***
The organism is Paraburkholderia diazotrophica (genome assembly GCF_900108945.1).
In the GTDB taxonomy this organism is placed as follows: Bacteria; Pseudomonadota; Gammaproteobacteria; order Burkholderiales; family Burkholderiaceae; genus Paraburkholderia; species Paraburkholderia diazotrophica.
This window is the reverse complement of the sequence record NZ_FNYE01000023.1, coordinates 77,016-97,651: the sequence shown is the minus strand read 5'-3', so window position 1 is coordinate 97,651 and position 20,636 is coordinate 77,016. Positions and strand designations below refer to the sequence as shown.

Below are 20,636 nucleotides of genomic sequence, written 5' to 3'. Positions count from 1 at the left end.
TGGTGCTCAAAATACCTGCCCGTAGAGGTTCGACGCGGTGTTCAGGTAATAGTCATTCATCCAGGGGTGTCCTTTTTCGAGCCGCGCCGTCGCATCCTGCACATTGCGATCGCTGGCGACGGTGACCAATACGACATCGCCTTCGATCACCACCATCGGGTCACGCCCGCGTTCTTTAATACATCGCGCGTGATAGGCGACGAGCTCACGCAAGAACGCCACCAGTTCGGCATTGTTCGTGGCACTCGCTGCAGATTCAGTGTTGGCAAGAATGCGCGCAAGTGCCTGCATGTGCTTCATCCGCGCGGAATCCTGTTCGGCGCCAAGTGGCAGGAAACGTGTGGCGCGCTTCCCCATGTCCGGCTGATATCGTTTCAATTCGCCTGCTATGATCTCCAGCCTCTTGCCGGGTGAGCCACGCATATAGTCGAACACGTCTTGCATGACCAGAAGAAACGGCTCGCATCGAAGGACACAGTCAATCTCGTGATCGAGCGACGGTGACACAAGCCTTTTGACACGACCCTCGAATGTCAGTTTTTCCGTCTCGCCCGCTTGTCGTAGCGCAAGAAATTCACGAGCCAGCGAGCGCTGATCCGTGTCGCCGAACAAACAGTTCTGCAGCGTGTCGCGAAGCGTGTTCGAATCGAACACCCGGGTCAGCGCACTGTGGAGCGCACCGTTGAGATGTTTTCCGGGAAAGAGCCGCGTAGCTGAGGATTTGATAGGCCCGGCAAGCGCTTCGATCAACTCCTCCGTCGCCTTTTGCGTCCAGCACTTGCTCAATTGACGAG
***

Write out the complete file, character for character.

The organism is Paraburkholderia diazotrophica (genome assembly GCF_900108945.1).
In the GTDB taxonomy this organism is placed as follows: Bacteria; Pseudomonadota; Gammaproteobacteria; order Burkholderiales; family Burkholderiaceae; genus Paraburkholderia; species Paraburkholderia diazotrophica.
This window is the reverse complement of the sequence record NZ_FNYE01000023.1, coordinates 77,016-97,651: the sequence shown is the minus strand read 5'-3', so window position 1 is coordinate 97,651 and position 20,636 is coordinate 77,016. Positions and strand designations below refer to the sequence as shown.

Below are 20,636 nucleotides of genomic sequence, written 5' to 3'. Positions count from 1 at the left end.
TGGTGCTCAAAATACCTGCCCGTAGAGGTTCGACGCGGTGTTCAGGTAATAGTCATTCATCCAGGGGTGTCCTTTTTCGAGCCGCGCCGTCGCATCCTGCACATTGCGATCGCTGGCGACGGTGACCAATACGACATCGCCTTCGATCACCACCATCGGGTCACGCCCGCGTTCTTTAATACATCGCGCGTGATAGGCGACGAGCTCACGCAAGAACGCCACCAGTTCGGCATTGTTCGTGGCACTCGCTGCAGATTCAGTGTTGGCAAGAATGCGCGCAAGTGCCTGCATGTGCTTCATCCGCGCGGAATCCTGTTCGGCGCCAAGTGGCAGGAAACGTGTGGCGCGCTTCCCCATGTCCGGCTGATATCGTTTCAATTCGCCTGCTATGATCTCCAGCCTCTTGCCGGGTGAGCCACGCATATAGTCGAACACGTCTTGCATGACCAGAAGAAACGGCTCGCATCGAAGGACACAGTCAATCTCGTGATCGAGCGACGGTGACACAAGCCTTTTGACACGACCCTCGAATGTCAGTTTTTCCGTCTCGCCCGCTTGTCGTAGCGCAAGAAATTCACGAGCCAGCGAGCGCTGATCCGTGTCGCCGAACAAACAGTTCTGCAGCGTGTCGCGAAGCGTGTTCGAATCGAACACCCGGGTCAGCGCACTGTGGAGCGCACCGTTGAGATGTTTTCCGGGAAAGAGCCGCGTAGCTGAGGATTTGATAGGCCCGGCAAGCGCTTCGATCAACTCCTCCGTCGCCTTTTGCGTCCAGCACTTGCTCAATTGACGAG